Throughout our discussion of The Big Short, we have talked about how Lewis characterizes the bankers who bet against the market in a way that appeals to readers who may feel alienated by all of the heady economic jargon surrounding the details of the housing crisis. The reader can empathize with Steve Eisman’s cynicism after the death of his son, and understand the underdogs Charles Ledley and Jamie Mai and their “garage band” hedge fund. Despite the extensive back stories as well as detailed physical attributes given to the reader by Lewis to make these guys relatable, I could not help but consistently question whether or not their bets indicated complacency towards gross injustice.

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King Lear, “How to Harvest a Migrant Worker”, and Batteries

During the lecture on Friday, we discussed our readings of King Lear and The Big Short, by Micheal Lewis, and discussed how we could compare elements of the books and there representations of power to that of how modern society uses batteries.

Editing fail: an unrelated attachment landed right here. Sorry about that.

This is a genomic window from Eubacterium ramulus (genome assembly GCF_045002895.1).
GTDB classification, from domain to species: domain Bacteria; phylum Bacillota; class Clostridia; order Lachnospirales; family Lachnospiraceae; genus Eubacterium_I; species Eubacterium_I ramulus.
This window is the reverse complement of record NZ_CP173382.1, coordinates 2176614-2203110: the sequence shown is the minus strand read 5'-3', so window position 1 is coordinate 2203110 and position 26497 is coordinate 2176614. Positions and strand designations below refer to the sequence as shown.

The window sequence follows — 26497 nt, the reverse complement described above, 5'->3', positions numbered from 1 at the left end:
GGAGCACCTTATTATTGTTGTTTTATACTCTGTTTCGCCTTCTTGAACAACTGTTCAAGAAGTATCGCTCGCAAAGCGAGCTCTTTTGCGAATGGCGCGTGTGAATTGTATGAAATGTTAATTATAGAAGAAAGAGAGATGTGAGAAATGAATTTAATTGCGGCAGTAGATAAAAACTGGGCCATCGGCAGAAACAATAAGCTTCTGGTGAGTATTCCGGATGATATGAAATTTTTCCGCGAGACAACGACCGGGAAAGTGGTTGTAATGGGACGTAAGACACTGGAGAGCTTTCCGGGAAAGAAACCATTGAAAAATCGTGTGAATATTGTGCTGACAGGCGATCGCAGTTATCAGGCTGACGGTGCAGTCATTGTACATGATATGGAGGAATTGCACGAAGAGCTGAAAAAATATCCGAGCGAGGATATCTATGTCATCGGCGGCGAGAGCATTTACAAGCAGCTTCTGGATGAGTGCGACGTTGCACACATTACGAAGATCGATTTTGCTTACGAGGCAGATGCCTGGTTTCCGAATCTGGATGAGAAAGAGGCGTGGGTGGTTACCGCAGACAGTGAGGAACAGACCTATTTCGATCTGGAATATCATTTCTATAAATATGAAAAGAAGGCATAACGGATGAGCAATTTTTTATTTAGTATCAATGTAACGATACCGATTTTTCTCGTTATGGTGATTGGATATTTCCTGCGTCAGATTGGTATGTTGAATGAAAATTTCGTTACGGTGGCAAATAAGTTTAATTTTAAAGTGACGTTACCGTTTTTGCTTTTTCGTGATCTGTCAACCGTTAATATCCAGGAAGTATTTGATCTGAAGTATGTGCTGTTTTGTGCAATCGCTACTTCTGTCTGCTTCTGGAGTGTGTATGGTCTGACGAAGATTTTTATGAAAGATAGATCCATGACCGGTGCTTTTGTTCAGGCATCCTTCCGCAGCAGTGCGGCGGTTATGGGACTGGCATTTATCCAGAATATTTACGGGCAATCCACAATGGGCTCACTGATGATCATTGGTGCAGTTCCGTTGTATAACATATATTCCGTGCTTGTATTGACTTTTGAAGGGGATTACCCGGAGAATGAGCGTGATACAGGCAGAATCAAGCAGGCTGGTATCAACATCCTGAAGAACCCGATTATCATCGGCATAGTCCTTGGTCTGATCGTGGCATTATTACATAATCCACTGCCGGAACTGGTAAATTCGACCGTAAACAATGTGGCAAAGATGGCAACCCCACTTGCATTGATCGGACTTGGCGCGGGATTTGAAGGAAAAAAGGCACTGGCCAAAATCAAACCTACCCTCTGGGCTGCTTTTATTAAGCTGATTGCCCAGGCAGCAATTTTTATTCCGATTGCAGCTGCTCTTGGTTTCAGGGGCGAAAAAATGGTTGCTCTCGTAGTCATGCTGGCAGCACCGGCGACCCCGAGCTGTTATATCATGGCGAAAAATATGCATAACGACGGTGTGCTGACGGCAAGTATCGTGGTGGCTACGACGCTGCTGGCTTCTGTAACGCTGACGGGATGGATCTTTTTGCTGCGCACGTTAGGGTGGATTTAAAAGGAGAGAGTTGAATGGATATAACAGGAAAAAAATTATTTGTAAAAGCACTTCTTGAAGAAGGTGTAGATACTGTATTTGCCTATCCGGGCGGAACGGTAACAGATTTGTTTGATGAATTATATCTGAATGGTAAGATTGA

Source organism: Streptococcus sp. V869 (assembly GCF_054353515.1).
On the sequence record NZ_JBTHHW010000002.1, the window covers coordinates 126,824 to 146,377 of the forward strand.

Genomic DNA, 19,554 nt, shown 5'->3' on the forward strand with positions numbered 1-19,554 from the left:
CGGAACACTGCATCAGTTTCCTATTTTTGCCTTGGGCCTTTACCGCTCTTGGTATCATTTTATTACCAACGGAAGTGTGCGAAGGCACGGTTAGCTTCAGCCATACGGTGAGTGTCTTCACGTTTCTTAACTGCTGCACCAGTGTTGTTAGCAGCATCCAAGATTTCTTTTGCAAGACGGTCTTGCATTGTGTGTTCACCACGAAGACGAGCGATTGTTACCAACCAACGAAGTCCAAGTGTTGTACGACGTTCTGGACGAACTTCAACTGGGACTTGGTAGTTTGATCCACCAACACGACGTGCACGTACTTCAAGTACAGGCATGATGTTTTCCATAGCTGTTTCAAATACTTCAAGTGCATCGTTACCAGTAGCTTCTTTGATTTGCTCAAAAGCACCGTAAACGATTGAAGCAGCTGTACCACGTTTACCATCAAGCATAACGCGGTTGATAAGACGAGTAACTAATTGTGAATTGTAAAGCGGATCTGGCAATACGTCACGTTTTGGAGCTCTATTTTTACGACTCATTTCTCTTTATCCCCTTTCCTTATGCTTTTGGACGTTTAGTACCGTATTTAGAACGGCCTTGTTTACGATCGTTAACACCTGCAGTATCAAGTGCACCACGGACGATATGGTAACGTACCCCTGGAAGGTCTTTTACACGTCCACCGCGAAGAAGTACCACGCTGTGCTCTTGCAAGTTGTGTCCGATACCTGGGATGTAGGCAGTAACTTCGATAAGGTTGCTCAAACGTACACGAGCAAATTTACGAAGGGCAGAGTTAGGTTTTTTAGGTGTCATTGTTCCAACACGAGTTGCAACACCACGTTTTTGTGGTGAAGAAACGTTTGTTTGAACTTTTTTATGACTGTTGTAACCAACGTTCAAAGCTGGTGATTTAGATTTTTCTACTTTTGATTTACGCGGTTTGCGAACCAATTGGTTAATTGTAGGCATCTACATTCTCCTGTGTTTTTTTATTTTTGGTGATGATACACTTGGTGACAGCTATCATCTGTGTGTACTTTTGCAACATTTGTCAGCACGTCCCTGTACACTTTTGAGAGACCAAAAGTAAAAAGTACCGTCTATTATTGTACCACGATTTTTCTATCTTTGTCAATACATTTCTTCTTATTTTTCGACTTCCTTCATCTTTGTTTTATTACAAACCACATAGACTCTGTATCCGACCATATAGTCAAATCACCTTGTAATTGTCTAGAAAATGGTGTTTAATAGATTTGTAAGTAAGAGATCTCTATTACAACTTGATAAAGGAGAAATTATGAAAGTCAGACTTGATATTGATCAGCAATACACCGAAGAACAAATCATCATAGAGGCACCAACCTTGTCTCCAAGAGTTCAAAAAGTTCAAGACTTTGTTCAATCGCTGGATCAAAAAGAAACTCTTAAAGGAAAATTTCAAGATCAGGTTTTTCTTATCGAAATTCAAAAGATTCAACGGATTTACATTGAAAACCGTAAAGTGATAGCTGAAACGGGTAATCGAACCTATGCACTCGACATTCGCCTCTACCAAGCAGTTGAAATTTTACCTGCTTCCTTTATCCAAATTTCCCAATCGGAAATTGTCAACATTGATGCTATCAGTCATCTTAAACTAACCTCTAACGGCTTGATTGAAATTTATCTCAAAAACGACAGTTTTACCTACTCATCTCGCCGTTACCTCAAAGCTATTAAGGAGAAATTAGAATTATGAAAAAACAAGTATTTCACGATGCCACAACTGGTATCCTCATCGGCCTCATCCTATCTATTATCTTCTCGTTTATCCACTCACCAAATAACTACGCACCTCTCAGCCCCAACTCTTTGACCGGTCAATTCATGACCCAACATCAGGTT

I do not know much about how batteries work, but I’ve been thinking about how people use batteries everyday and for many uses, and once the batteries are drained, they are disposed of, normally without any thought of it’s environmental impact. We extract it’s energy, and then get rid of it.

There are obvious parallels we can look at when lending “batteries” as metaphors for actual people; King Lear gives away all of his power and is thrown out into the elements, and Wall Street gives away adjustable rate mortgages to impoverished immigrants as they present themselves as an easy target. There is little-to-no thought put into the future of these people by their benefactors; Roach writes in Echoes in the Bone that “violence is the performance of waste.” (Roach, 41), and, oddly enough, thinking about batteries has helped me analyze that quote a little more.